- Slopen N, Kontos EZ, Ryff CD, Ayanian JZ, Albert MA, Williams DR. Psychosocial stress and cigarette smoking persistence, cessation, and relapse over 9-10 years: a prospective study of middle-aged adults in the United States. Cancer Causes Control. 2013;24(10):1849-1863 [accessed 2022 Apr 28].
- Purnell JQ, Peppone LJ, Alcaraz K, et al. Perceived discrimination, psychological distress, and current smoking status: results from the Behavioral Risk Factor Surveillance System Reactions to Race module, 2004-2008. Am J Public Health. 2012;102(5):844-851 [accessed 2022 Apr 28].
- U.S. Department of Agriculture. Economic Research Service, Rural income, poverty and welfare: summary of conditions and trends [accessed 2022 Mar 22].
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- Arora K, Cheyney M, Gerr F, Bhagianadh D, Gibbs J, Anthony TR. Assessing health and safety concerns and psychological stressors among agricultural workers in the US Midwest. Journal of Agricultural Safety and Health. 2020;26(1) 45-58 [accessed 2022 Mar 22].
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- Agency for Healthcare Research and Quality. 2014 national healthcare quality and disparities report. Rockville, MD: Agency for Healthcare Research and Quality; 2015 [accessed 2022 Mar 22].
- Centers for Disease Control and Prevention. Best Practices User Guide: Health Equity in Tobacco Prevention and Control. Atlanta: U.S. Department of Health and Human Services, Centers for Disease Control and Prevention, National Center for Chronic Disease Prevention and Health Promotion, Office on Smoking and Health, 2015 [accessed 2022 Mar 22].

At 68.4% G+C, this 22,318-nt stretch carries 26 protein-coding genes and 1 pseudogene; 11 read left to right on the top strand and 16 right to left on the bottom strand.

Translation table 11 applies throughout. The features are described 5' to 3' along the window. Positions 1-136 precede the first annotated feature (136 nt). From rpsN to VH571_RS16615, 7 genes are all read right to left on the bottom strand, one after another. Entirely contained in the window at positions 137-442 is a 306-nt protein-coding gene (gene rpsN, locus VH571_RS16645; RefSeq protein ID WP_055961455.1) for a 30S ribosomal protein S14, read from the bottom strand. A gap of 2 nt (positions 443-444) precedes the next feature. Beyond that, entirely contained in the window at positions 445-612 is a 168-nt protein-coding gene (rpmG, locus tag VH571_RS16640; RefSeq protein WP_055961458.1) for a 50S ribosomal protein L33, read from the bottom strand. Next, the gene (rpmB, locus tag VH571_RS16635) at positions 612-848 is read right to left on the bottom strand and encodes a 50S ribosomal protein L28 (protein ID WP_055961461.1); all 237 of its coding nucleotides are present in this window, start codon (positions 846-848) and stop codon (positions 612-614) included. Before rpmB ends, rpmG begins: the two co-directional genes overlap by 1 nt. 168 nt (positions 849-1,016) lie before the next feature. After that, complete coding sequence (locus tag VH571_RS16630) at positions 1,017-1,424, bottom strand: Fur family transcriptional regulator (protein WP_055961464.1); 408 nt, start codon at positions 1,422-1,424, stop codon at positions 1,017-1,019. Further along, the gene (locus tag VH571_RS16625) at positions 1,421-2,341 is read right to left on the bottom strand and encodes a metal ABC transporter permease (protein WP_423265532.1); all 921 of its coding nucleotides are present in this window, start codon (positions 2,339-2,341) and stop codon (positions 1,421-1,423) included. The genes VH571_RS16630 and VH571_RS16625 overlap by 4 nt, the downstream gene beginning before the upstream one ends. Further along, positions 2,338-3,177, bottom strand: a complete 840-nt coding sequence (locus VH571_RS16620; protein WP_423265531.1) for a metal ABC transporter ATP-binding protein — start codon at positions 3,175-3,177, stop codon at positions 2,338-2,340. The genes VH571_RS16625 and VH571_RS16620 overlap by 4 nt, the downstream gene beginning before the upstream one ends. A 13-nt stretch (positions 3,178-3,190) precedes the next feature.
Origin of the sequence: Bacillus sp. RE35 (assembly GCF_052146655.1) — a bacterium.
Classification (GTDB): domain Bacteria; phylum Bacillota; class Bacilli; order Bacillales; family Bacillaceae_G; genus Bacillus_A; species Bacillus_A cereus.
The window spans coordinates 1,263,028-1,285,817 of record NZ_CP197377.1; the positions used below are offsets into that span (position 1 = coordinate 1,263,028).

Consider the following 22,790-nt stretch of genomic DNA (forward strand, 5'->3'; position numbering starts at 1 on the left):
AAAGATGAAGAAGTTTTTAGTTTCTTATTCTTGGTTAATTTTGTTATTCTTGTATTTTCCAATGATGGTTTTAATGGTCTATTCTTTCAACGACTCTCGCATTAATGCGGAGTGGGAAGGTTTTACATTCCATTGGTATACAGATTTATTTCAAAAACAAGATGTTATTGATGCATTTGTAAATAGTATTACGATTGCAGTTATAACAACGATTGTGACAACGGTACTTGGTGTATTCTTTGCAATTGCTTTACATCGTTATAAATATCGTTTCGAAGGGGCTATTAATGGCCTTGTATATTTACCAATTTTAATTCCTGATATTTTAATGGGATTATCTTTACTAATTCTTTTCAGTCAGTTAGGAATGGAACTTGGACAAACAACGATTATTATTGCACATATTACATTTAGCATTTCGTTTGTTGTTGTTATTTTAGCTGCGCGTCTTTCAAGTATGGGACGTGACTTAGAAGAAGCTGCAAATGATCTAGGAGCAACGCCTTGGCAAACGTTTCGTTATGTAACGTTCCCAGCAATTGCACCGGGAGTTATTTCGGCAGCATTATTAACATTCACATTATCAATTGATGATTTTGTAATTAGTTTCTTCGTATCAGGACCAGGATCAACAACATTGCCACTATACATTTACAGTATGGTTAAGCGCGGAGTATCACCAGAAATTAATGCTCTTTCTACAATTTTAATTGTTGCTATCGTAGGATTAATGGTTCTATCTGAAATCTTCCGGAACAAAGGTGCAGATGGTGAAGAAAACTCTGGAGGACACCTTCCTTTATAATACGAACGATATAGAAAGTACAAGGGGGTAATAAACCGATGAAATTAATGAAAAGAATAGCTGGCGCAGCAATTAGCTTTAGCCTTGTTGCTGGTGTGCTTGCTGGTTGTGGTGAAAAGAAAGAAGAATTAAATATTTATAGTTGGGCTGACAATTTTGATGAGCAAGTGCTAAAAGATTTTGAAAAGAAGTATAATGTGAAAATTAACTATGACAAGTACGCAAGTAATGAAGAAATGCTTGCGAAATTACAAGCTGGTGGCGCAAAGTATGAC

- Ramsey AT, Baker TB, Pham G, et al. Low Burden Strategies Are Needed to Reduce Smoking in Rural Healthcare Settings: A Lesson from Cancer Clinics. International Journal of Environmental Research and Public Health. 2020;17(5), 1728 [accessed 2022 Mar 22].
- Babb S, Malarcher A, Schauer G, Asman K, Jamal A. Quitting Smoking Among Adults — United States, 2000–2015. MMWR Morb Mortal Wkly Rep 2017;65:1457–1464 [accessed 2022 Mar 22].
- DiGiulio A, Jump Z, Babb S, et al. State Medicaid Coverage for Tobacco Cessation Treatments and Barriers to Accessing Treatments — United States, 2008–2018. MMWR Morb Mortal Wkly Rep 2020;69:155–160 [accessed 2022 Mar 22].
- Lebrun-Harris LA, Fiore MC, Tomoyasu N, and Ngo-Metzger Q. Cigarette Smoking, Desire to Quit, and Tobacco-Related Counseling Among Patients at Adult Health Centers. American Journal of Public Health. 2015; 105 (1): 180-188 [accessed 2022 Mar 22].
- Flocke SA, Hoffman R, Eberth JM, Park H, Birkby G, Trapl E, et al. The Prevalence of Tobacco Use at Federally Qualified Health Centers in the United States, 2013. Preventing Chronic Disease. 2017; 14:160510 188 [accessed 2022 Mar 22].